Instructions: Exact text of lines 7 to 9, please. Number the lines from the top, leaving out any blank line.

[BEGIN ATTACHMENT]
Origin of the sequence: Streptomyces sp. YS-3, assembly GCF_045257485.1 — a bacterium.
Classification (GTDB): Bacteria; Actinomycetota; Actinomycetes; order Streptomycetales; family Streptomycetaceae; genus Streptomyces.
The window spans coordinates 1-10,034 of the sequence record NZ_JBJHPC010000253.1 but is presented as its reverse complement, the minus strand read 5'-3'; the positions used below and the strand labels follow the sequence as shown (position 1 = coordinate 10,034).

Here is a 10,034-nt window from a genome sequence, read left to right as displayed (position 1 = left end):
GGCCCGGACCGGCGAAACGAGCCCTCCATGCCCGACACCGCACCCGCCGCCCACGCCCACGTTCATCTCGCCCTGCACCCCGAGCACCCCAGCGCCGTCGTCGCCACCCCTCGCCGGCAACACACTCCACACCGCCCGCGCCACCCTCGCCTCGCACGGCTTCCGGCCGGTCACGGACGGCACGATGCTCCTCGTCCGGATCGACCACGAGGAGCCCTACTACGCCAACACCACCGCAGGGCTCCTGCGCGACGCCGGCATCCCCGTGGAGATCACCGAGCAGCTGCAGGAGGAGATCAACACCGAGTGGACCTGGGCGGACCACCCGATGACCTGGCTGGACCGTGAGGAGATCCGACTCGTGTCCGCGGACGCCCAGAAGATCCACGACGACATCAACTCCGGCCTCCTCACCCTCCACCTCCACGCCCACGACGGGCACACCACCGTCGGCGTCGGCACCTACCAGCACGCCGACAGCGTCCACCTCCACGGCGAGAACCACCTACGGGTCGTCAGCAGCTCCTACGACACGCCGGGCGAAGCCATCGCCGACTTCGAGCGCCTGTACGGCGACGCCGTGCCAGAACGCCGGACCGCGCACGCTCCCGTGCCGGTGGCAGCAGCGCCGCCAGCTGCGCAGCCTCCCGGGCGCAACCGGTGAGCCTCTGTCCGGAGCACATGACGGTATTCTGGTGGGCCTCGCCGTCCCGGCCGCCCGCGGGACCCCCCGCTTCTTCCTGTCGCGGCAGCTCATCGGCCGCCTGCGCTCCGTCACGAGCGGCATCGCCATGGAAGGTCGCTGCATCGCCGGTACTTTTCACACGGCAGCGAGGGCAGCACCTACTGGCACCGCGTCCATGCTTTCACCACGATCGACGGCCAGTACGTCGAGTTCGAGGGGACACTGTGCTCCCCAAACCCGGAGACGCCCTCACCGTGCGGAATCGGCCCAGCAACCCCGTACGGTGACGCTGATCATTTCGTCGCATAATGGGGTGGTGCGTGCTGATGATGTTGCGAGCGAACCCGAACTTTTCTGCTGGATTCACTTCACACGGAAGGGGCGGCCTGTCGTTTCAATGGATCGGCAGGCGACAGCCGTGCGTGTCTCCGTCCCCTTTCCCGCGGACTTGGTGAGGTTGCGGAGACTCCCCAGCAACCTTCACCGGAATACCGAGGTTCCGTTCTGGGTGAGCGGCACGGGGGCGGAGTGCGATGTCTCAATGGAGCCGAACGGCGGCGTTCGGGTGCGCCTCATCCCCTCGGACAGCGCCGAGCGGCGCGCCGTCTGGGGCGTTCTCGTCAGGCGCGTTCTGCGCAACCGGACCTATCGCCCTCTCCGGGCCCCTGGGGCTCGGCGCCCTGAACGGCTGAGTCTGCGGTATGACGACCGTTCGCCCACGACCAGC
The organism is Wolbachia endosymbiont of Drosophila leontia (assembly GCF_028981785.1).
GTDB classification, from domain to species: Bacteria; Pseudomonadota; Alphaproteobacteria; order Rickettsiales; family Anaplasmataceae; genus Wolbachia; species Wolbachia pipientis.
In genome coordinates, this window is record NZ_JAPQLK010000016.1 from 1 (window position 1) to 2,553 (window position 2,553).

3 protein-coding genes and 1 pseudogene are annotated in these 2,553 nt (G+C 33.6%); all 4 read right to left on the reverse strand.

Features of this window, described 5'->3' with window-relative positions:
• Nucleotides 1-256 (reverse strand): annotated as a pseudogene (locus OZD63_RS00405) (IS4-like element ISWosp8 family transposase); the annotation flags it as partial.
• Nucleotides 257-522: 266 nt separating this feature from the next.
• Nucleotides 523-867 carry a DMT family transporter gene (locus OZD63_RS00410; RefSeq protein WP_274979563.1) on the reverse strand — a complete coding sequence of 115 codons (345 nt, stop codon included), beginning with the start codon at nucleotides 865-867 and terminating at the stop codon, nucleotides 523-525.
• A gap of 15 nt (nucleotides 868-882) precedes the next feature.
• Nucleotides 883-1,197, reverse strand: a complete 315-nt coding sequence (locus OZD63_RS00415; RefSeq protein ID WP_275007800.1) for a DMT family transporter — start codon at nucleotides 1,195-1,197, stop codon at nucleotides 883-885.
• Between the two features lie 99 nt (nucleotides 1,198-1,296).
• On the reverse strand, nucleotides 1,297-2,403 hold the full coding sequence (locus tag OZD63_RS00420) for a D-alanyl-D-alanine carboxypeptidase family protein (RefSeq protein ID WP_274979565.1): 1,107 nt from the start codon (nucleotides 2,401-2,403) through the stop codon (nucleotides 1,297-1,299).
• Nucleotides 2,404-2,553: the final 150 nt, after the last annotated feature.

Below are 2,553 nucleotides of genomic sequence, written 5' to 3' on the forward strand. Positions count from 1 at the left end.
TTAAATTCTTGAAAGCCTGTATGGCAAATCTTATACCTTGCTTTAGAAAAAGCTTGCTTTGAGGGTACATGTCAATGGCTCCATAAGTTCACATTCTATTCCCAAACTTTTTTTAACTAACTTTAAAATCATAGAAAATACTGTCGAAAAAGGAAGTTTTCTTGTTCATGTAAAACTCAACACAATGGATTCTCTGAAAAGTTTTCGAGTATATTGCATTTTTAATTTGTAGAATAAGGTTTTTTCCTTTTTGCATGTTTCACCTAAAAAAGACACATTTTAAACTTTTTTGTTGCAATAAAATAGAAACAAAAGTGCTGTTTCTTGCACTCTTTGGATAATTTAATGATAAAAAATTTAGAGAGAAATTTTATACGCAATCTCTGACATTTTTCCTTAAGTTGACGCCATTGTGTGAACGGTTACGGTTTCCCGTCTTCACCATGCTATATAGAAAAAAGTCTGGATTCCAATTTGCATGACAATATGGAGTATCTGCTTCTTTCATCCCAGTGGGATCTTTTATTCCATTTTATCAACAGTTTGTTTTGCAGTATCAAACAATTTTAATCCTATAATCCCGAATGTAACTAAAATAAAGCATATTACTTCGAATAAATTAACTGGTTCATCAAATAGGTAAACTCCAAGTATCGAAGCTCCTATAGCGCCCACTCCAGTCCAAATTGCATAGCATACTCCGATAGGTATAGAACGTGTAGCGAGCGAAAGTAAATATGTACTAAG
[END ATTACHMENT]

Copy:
GTDB classification, from domain to species: Bacteria; Pseudomonadota; Alphaproteobacteria; order Rickettsiales; family Anaplasmataceae; genus Wolbachia; species Wolbachia pipientis.
In genome coordinates, this window is record NZ_JAPQLK010000016.1 from 1 (window position 1) to 2,553 (window position 2,553).

3 protein-coding genes and 1 pseudogene are annotated in these 2,553 nt (G+C 33.6%); all 4 read right to left on the reverse strand.